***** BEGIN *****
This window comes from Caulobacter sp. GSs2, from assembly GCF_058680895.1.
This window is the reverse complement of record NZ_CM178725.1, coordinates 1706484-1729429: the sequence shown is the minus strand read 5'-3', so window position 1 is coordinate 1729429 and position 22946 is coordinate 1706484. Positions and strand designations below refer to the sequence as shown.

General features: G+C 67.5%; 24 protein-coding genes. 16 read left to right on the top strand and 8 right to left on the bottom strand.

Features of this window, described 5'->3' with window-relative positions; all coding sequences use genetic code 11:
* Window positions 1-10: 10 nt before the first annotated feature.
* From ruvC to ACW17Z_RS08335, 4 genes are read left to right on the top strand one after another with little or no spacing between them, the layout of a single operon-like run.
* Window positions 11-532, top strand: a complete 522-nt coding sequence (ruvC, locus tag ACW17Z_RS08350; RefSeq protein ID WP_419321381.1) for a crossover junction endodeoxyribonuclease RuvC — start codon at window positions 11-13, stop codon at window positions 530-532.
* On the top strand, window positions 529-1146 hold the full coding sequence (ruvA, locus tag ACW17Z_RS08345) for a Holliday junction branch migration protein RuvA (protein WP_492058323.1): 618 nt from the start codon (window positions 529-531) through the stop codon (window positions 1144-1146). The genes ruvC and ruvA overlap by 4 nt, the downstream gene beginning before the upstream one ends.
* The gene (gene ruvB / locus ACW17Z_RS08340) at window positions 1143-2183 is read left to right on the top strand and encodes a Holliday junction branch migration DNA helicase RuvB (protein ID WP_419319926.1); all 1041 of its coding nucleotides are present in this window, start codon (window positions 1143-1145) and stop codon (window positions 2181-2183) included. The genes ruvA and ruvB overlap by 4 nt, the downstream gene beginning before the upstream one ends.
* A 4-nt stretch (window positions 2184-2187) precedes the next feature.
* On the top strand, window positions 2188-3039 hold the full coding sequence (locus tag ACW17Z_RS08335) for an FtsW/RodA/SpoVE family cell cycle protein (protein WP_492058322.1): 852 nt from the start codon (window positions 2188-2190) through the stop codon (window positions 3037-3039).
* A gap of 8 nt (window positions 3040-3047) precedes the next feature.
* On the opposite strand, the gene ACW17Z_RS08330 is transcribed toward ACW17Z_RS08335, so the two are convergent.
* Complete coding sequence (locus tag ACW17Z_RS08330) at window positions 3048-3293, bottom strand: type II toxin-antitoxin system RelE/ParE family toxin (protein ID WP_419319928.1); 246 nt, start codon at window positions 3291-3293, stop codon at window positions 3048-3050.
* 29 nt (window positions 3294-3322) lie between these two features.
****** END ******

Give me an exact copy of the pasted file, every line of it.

This window comes from Caulobacter sp. GSs2, from assembly GCF_058680895.1.
This window is the reverse complement of record NZ_CM178725.1, coordinates 1706484-1729429: the sequence shown is the minus strand read 5'-3', so window position 1 is coordinate 1729429 and position 22946 is coordinate 1706484. Positions and strand designations below refer to the sequence as shown.

General features: G+C 67.5%; 24 protein-coding genes. 16 read left to right on the top strand and 8 right to left on the bottom strand.

Features of this window, described 5'->3' with window-relative positions; all coding sequences use genetic code 11:
* Window positions 1-10: 10 nt before the first annotated feature.
* From ruvC to ACW17Z_RS08335, 4 genes are read left to right on the top strand one after another with little or no spacing between them, the layout of a single operon-like run.
* Window positions 11-532, top strand: a complete 522-nt coding sequence (ruvC, locus tag ACW17Z_RS08350; RefSeq protein ID WP_419321381.1) for a crossover junction endodeoxyribonuclease RuvC — start codon at window positions 11-13, stop codon at window positions 530-532.
* On the top strand, window positions 529-1146 hold the full coding sequence (ruvA, locus tag ACW17Z_RS08345) for a Holliday junction branch migration protein RuvA (protein WP_492058323.1): 618 nt from the start codon (window positions 529-531) through the stop codon (window positions 1144-1146). The genes ruvC and ruvA overlap by 4 nt, the downstream gene beginning before the upstream one ends.
* The gene (gene ruvB / locus ACW17Z_RS08340) at window positions 1143-2183 is read left to right on the top strand and encodes a Holliday junction branch migration DNA helicase RuvB (protein ID WP_419319926.1); all 1041 of its coding nucleotides are present in this window, start codon (window positions 1143-1145) and stop codon (window positions 2181-2183) included. The genes ruvA and ruvB overlap by 4 nt, the downstream gene beginning before the upstream one ends.
* A 4-nt stretch (window positions 2184-2187) precedes the next feature.
* On the top strand, window positions 2188-3039 hold the full coding sequence (locus tag ACW17Z_RS08335) for an FtsW/RodA/SpoVE family cell cycle protein (protein WP_492058322.1): 852 nt from the start codon (window positions 2188-2190) through the stop codon (window positions 3037-3039).
* A gap of 8 nt (window positions 3040-3047) precedes the next feature.
* On the opposite strand, the gene ACW17Z_RS08330 is transcribed toward ACW17Z_RS08335, so the two are convergent.
* Complete coding sequence (locus tag ACW17Z_RS08330) at window positions 3048-3293, bottom strand: type II toxin-antitoxin system RelE/ParE family toxin (protein ID WP_419319928.1); 246 nt, start codon at window positions 3291-3293, stop codon at window positions 3048-3050.
* 29 nt (window positions 3294-3322) lie between these two features.